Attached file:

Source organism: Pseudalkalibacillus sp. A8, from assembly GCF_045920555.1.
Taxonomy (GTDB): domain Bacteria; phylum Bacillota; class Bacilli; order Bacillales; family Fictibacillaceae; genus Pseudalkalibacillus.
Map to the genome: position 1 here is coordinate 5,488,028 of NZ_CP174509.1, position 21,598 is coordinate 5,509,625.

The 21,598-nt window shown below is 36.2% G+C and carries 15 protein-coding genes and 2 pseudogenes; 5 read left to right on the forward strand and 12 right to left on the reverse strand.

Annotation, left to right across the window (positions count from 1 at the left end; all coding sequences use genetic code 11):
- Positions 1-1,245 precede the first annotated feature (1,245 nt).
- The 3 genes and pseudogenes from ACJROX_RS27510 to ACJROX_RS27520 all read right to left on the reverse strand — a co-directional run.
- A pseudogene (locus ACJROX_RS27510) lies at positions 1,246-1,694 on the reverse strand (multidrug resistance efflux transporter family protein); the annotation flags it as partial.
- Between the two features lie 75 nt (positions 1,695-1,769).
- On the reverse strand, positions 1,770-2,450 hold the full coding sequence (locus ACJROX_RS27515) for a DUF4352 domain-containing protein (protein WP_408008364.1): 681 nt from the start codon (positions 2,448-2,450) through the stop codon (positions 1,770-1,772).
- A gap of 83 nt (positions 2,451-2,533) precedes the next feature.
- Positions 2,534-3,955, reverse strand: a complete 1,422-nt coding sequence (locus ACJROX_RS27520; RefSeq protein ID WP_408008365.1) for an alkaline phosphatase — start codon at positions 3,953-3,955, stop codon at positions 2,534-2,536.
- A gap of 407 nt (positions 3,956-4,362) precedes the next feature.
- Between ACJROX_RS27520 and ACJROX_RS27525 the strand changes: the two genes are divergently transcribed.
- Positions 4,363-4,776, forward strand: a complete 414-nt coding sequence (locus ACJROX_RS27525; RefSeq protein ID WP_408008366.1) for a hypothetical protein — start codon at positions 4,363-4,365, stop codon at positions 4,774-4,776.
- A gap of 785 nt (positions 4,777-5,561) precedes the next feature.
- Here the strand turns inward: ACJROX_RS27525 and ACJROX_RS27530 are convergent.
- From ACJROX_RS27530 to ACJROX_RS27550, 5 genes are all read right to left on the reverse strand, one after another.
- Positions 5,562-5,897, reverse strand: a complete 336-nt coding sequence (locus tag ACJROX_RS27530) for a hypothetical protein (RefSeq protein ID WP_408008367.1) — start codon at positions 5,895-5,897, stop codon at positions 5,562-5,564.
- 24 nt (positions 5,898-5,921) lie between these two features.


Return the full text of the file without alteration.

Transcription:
Source organism: Pseudalkalibacillus sp. A8, from assembly GCF_045920555.1.
Taxonomy (GTDB): domain Bacteria; phylum Bacillota; class Bacilli; order Bacillales; family Fictibacillaceae; genus Pseudalkalibacillus.
Map to the genome: position 1 here is coordinate 5,488,028 of NZ_CP174509.1, position 21,598 is coordinate 5,509,625.

The 21,598-nt window shown below is 36.2% G+C and carries 15 protein-coding genes and 2 pseudogenes; 5 read left to right on the forward strand and 12 right to left on the reverse strand.

Annotation, left to right across the window (positions count from 1 at the left end; all coding sequences use genetic code 11):
- Positions 1-1,245 precede the first annotated feature (1,245 nt).
- The 3 genes and pseudogenes from ACJROX_RS27510 to ACJROX_RS27520 all read right to left on the reverse strand — a co-directional run.
- A pseudogene (locus ACJROX_RS27510) lies at positions 1,246-1,694 on the reverse strand (multidrug resistance efflux transporter family protein); the annotation flags it as partial.
- Between the two features lie 75 nt (positions 1,695-1,769).
- On the reverse strand, positions 1,770-2,450 hold the full coding sequence (locus ACJROX_RS27515) for a DUF4352 domain-containing protein (protein WP_408008364.1): 681 nt from the start codon (positions 2,448-2,450) through the stop codon (positions 1,770-1,772).
- A gap of 83 nt (positions 2,451-2,533) precedes the next feature.
- Positions 2,534-3,955, reverse strand: a complete 1,422-nt coding sequence (locus ACJROX_RS27520; RefSeq protein ID WP_408008365.1) for an alkaline phosphatase — start codon at positions 3,953-3,955, stop codon at positions 2,534-2,536.
- A gap of 407 nt (positions 3,956-4,362) precedes the next feature.
- Between ACJROX_RS27520 and ACJROX_RS27525 the strand changes: the two genes are divergently transcribed.
- Positions 4,363-4,776, forward strand: a complete 414-nt coding sequence (locus ACJROX_RS27525; RefSeq protein ID WP_408008366.1) for a hypothetical protein — start codon at positions 4,363-4,365, stop codon at positions 4,774-4,776.
- A gap of 785 nt (positions 4,777-5,561) precedes the next feature.
- Here the strand turns inward: ACJROX_RS27525 and ACJROX_RS27530 are convergent.
- From ACJROX_RS27530 to ACJROX_RS27550, 5 genes are all read right to left on the reverse strand, one after another.
- Positions 5,562-5,897, reverse strand: a complete 336-nt coding sequence (locus tag ACJROX_RS27530) for a hypothetical protein (RefSeq protein ID WP_408008367.1) — start codon at positions 5,895-5,897, stop codon at positions 5,562-5,564.
- 24 nt (positions 5,898-5,921) lie between these two features.